Infection by Respiratory Syncytial Virus (RSV) is the leading cause of hospitalization in infants. The currently available preventive treatment is a monthly injection with an anti-RSV antibody, which is only given to high-risk infants and only temporarily provides protection due to a limited half-life. Now, a new antibody against RSV, which was developed by scientists of Amsterdam UMC spin-off AIMM Therapeutics, has come one step closer to market authorization, showing positive results in a Phase III clinical trial performed by pharma companies Astra Zeneca and Sanofi. This antibody, being more stable than the existing antibody, will only need to be administered once per RSV-season and should become available to all infants.
Photo credit: Respiratory syncytial virus (RSV) infection – Case 288 by Yale Rosen. Photo is cropped.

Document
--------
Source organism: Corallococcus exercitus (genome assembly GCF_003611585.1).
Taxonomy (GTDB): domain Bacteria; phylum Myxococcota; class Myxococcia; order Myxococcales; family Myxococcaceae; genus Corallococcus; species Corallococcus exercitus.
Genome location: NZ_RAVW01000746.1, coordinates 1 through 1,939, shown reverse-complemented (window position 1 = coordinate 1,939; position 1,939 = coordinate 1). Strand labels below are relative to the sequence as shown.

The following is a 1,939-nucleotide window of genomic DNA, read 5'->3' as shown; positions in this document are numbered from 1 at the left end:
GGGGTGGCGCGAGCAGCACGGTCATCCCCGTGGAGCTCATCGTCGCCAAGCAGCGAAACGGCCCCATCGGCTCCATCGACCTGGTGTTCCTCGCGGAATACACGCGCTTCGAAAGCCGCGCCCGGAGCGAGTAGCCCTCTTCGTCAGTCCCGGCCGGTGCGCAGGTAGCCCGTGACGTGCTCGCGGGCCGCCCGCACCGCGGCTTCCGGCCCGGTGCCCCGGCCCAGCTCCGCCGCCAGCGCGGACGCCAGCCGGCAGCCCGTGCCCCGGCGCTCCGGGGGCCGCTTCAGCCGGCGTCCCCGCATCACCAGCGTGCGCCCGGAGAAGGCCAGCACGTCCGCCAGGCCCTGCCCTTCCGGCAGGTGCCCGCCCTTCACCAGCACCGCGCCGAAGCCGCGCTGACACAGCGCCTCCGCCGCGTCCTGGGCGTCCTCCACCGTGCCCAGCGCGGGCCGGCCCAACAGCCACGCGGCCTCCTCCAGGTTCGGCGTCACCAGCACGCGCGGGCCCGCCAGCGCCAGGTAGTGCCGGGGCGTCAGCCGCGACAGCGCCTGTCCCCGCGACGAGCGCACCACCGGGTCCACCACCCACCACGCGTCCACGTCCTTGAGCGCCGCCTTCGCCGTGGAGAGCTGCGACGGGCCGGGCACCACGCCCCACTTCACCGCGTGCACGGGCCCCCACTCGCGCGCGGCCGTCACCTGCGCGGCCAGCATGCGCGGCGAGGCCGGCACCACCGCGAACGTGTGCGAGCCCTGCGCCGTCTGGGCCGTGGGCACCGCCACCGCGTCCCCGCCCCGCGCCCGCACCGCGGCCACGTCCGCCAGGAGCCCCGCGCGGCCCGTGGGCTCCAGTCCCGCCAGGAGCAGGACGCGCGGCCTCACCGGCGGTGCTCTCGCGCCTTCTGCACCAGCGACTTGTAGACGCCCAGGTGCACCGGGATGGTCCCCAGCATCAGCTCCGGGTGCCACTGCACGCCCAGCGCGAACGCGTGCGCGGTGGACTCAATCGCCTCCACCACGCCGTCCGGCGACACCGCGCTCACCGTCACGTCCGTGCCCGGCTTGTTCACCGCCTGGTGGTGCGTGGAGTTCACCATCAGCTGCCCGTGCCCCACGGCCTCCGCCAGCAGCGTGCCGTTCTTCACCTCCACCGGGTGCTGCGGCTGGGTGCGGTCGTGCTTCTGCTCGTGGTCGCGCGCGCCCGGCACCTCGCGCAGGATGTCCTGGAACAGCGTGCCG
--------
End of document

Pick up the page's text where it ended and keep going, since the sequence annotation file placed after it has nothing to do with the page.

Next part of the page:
Anya Biotech, representing Amsterdam UMC, has won the second edition of the Proefdiervrij Venture Challenge on the 22nd of April 2022. Their winning innovation is based on research from the Department of Medical Biology at the AMC. The team takes home €25.000, – in prize money to kick-start their venture based on human heart models […]News
Every language contains riddles and secrets, currently there are seven thousand+ known languages. A treasure trove of colourful, curious and enigmatic stories. Every language tells a story about and gives a picture of the culture and the people that speak or have spoken this language. And every language is full of riddles and secrets that […]News
Sem Vijverberg – PhD Candidate at Vrije Universiteit Amsterdam – and University of Amsterdam PostDoc researcher Tijmen Bakker have been selected as participants in the Faculty of Impact, and will be taking part in an intensive two year program where ten ambitious scientists work with each other and with a selection of experts to conquer […]News